Tree works cannot be carried out on every tree. Some trees are legally protected due to the amenity value they provide to the local area, and written consent is required to prune or remove these trees. When you purchase a new property, you may also be purchasing a protected tree. If you suspect you may have a protected tree on your property or live in a Conservation Area, it’s important to find out for certain whether consent is required to undertake pruning work or tree removal. Failing to do so could see you face prosecution.
In this article, we explain how you can find out whether your tree is protected.
What is a protected tree?
Some trees are protected with a Tree Preservation Order (TPO) or fall under Conservation Area protection. A Tree Preservation Order is a written order which states that it is a criminal offence to to cut down, top, lop, uproot, wilfully damage or wilfully destroy a protected tree without the permission of the relevant authorities.
If you are found guilty of breaching a Tree Preservation Order, you may be taken to the Crown Court to receive an unlimited fine.
> Read more in our ‘What are Tree Preservation Orders’ article.
How can I find out if my tree is protected?
You must find out whether your tree is protected by a Tree Preservation Order before starting any work on it. There are a few ways to find out.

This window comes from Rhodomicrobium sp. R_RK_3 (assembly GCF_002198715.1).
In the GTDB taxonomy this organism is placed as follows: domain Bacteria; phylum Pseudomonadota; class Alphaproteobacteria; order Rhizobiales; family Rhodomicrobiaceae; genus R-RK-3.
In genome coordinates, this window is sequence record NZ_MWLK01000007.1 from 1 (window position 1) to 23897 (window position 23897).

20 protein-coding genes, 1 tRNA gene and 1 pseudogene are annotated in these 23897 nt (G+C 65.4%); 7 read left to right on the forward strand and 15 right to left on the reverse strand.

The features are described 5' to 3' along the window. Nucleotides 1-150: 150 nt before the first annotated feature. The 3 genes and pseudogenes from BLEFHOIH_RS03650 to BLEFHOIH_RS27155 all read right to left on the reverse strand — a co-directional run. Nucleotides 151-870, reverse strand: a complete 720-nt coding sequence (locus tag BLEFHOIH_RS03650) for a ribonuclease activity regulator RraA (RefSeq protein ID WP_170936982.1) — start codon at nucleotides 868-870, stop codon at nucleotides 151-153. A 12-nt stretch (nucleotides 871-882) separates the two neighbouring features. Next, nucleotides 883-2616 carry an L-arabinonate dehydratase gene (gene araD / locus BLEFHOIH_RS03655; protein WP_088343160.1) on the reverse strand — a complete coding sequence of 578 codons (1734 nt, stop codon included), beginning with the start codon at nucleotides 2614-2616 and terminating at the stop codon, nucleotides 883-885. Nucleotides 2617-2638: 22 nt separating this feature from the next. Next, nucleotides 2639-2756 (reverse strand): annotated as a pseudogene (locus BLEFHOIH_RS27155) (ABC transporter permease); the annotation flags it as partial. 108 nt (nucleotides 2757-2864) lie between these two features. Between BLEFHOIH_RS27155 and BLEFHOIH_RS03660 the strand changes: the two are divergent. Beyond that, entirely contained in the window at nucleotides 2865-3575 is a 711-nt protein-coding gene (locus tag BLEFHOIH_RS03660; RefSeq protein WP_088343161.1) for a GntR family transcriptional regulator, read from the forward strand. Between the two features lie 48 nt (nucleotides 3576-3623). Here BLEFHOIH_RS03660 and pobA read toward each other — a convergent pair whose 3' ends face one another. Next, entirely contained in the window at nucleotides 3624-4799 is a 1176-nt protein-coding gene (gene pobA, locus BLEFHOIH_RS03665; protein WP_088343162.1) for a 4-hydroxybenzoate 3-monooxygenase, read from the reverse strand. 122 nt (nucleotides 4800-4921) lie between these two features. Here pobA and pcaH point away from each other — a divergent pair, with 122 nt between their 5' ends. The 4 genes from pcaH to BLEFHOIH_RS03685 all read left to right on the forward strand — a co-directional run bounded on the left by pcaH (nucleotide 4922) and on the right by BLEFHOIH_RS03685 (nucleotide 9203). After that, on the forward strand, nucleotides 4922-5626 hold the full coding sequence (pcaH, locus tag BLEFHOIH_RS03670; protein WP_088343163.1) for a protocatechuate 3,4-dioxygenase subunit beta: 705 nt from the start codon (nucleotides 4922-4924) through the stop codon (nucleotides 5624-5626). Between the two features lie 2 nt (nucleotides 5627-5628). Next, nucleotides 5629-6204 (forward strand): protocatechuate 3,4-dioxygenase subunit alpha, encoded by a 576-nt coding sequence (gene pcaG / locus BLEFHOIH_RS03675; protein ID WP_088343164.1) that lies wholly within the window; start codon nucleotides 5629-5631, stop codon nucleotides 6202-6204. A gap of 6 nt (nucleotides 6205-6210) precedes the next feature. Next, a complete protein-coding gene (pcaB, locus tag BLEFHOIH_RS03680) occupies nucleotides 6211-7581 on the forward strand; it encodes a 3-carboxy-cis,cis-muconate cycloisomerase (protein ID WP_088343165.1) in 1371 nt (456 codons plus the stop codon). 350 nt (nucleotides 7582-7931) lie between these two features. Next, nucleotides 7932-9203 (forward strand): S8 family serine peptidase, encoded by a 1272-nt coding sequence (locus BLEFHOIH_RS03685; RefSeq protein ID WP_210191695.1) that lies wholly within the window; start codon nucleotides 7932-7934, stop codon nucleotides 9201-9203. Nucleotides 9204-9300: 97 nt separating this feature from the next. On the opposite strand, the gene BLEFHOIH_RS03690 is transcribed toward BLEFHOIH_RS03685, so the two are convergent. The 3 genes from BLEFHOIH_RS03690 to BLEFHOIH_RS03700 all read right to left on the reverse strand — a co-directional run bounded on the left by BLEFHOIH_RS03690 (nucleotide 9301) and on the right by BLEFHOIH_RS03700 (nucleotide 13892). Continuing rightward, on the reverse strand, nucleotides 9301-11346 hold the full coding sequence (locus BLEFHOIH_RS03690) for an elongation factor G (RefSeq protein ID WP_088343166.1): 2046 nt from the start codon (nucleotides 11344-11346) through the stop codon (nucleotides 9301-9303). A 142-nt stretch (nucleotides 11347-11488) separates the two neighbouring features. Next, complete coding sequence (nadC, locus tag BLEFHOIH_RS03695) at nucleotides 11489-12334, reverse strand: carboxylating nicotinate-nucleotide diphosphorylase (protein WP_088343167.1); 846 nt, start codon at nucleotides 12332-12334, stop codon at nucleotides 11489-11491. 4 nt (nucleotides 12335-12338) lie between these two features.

- Local authority maps
Your local authority may have a map available to view trees that are currently under Tree Preservation Orders or are in a Conservation Area. If you are unable to find this map, simply contact your local authority and they should be able to inform you further.
- Government maps
Government maps will detail national sites protected by particular preservation laws. These include Areas of Outstanding Natural Beauty (AONB), protected under the Countryside and Rights of Way Act 2000, and Sites of Special Scientific Interest (SSSI), protected by the Wildlife and Countryside Act 1981.
- Inventories for ancient wood and ancient trees
Many older trees have a degree of protection through planning policy. You can check which of these trees are protected by checking the Ancient Woodland Inventory (AWI) and Ancient Tree Inventory (ATI). The AWI shows all of the areas of ancient woodland currently designated by the statutory nature conservation bodies. The ATI shows important ancient trees that are protected for their historic significance.
- Conservation Area
If you live in a Conservation Area you must notify your Local Planning Authority with details of works you wish to carry out on any tree. The LPA then has 6 weeks to put a Tree Preservation Order on that tree/s or give you permission to carry out the work.
How do I obtain permission to work on a protected tree?
If you are in possession of a protected tree and wish to alter it in some way, you must apply for a permit. You must make a ‘works to trees’ application to your local authority and they will decide whether to grant you authority to work on the tree.
Artemis Tree Services are experienced, award-winning contractors working throughout North London, Hertfordshire and Buckinghamshire. We offer a free site visit and survey to assess your tree and offer help and advice regarding the type of work that can and should be carried out on your tree. As experts, we’re always happy to answer any queries you might have about the trees on your property.
Book a free site survey today or contact our team.